Ethics rules let D.C. Council members shield outside income

Chairman got $45,000 in ‘09

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D.C. Council Chairman Kwame R. Brown last year reported earning $45,000 in outside income on top of his six-figure government salary for 2009, but who paid him and why is anybody’s guess. City ethics rules don’t require Mr. Brown to say.

Mr. Brown, a Democrat and at-large council member before his recent election as chairman, is among a group of five council members who last year reported earning tens of thousands of dollars in outside income in 2009.

As chairman, Mr. Brown is restricted in his ability to earn outside pay, but other council members are free to earn money on the side. In some cases, lawmakers’ outside pay eclipses their government salaries of about $125,000 per year.

A review of council members’ most recent financial statements on file with the D.C. Office of Campaign Finance reflects varying levels of disclosure about outside employment. Some statements list an employer, some don’t. In the end, it’s up to the lawmakers to police themselves on potential conflicts of interest.

D.C. rules require lawmakers to make public their outside income sources only if an employer or client did business with the city government or stood to gain from pending legislation during the past calendar year.

By contrast, political appointees in the federal government sign ethics forms that must include all clients or employers who have paid the appointee more than $5,000 during a one-year reporting period — regardless of whether the employer or client did business with the government.

Mr. Brown, who has pledged to make government more transparent, noted on his disclosure form that he earned $45,000 through “self-employment.” His office did not respond to questions about whether he has a registered business, what sort of work he performed and who hired him.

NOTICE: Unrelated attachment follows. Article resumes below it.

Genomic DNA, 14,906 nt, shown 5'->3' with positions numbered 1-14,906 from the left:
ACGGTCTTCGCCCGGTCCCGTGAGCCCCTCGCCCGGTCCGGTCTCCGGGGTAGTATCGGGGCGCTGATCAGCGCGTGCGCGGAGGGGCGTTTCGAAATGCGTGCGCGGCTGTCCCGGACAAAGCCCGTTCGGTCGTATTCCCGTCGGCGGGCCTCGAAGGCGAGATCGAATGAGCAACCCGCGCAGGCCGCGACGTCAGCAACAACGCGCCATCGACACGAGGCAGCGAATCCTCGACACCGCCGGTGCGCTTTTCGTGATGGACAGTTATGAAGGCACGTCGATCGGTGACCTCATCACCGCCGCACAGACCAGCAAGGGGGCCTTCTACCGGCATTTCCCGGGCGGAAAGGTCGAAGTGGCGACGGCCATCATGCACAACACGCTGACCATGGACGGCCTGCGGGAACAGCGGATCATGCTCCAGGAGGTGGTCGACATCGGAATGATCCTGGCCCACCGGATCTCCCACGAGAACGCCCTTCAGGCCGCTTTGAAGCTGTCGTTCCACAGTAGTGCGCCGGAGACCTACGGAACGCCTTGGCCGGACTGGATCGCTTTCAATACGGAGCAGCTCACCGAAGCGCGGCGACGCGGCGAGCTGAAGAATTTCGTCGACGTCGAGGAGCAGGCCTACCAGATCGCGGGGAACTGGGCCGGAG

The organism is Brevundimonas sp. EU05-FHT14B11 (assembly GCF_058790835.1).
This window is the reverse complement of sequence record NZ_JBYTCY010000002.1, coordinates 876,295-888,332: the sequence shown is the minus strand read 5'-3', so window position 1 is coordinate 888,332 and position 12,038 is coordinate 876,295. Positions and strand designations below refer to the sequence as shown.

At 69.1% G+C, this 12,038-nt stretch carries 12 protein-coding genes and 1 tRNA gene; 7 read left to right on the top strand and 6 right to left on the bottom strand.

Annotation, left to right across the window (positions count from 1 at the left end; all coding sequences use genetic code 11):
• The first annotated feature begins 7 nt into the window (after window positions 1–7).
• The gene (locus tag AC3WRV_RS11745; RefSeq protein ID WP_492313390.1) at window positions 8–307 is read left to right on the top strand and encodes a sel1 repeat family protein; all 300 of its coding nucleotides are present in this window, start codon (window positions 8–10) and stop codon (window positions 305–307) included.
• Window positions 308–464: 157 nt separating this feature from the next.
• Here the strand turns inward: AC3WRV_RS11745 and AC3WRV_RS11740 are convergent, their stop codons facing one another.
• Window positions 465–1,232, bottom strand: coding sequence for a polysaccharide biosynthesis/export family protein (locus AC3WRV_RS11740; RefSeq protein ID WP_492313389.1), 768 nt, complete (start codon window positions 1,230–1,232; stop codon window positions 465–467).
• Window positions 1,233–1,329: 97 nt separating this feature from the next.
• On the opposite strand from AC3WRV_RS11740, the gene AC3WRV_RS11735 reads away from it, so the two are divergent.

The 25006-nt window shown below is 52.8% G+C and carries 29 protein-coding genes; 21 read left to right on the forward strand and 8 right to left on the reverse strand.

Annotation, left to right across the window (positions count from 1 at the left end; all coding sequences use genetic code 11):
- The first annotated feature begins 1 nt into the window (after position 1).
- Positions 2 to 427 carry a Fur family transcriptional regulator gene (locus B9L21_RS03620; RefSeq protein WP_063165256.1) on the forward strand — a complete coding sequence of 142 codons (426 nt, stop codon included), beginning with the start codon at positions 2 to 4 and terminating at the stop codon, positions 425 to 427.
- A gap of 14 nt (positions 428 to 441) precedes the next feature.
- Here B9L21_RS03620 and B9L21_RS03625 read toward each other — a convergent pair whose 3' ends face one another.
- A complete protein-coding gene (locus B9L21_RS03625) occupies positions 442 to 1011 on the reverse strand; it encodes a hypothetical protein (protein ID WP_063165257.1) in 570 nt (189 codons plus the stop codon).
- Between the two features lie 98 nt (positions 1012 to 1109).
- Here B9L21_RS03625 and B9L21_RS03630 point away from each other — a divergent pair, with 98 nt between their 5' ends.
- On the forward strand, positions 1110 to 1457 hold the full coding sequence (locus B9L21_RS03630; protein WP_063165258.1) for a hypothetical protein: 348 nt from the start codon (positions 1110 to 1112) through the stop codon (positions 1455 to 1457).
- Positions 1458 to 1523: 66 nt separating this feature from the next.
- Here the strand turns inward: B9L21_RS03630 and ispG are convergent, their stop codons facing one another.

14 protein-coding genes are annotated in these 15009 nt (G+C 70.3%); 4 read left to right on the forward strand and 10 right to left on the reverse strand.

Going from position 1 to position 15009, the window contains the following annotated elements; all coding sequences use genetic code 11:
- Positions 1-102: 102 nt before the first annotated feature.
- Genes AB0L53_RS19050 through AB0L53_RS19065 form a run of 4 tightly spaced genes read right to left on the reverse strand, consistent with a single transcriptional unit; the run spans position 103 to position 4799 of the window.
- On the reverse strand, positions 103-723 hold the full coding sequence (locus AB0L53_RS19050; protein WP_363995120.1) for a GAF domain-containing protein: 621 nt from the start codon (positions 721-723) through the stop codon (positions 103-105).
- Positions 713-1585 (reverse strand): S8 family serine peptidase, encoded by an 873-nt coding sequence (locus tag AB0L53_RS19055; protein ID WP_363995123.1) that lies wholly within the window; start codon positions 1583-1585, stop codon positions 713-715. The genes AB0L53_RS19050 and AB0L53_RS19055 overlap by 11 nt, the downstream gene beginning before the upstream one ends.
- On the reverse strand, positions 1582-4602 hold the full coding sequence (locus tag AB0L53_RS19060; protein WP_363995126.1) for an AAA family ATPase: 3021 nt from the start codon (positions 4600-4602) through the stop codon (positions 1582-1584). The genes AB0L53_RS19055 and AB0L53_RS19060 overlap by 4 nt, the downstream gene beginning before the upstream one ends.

Ethics analysts say that although D.C. lawmakers appear to comply with the letter of the law, the city’s rules don’t go far enough.

“Personal financial disclosure requirements are designed to serve far greater interests than simply show if a government contractor is trying to buy an officeholder,” said Craig Holman, an ethics specialist and legislative representative at D.C.-based Public Citizen, a nonpartisan watchdog group.

“These reports are also designed to shed light on who, and which business interests, may be seeking favorable treatment through legislation, licenses, tax policies or regulation,” he said.

Judy Nadler, senior fellow at the Markkula Center for Applied Ethics, said of the disclosure policies, “The fact is, these are significant amounts well in excess of their council salaries.” Added Anne Bauer, researcher at the National Institute on Money in State Politics, “There’s a need to know more.”

Wesley Williams, a spokesman for the D.C. Office of Campaign Finance, defended the city’s financial disclosure rules.

“The honorarium and financial disclosure statute is designed to capture the financial interest of public officials in businesses that do business with the District of Columbia government,” he said, adding that the honorarium and disclosure policies act in tandem.

“Thus, any existing or potential conflict of interest a member of the council may be confronted with that may or may not have been disclosed in the council member’s [financial disclosure] would be covered under the conflict-of-interest statute,” he said.

“Accordingly, the existence of the conflict would require the council member to recuse himself when matters involving that entity are before the council,” Mr. Williams said. “Therefore, we believe the current disclosure requirements are sufficient for our enforcement responsibilities under both statutes.”

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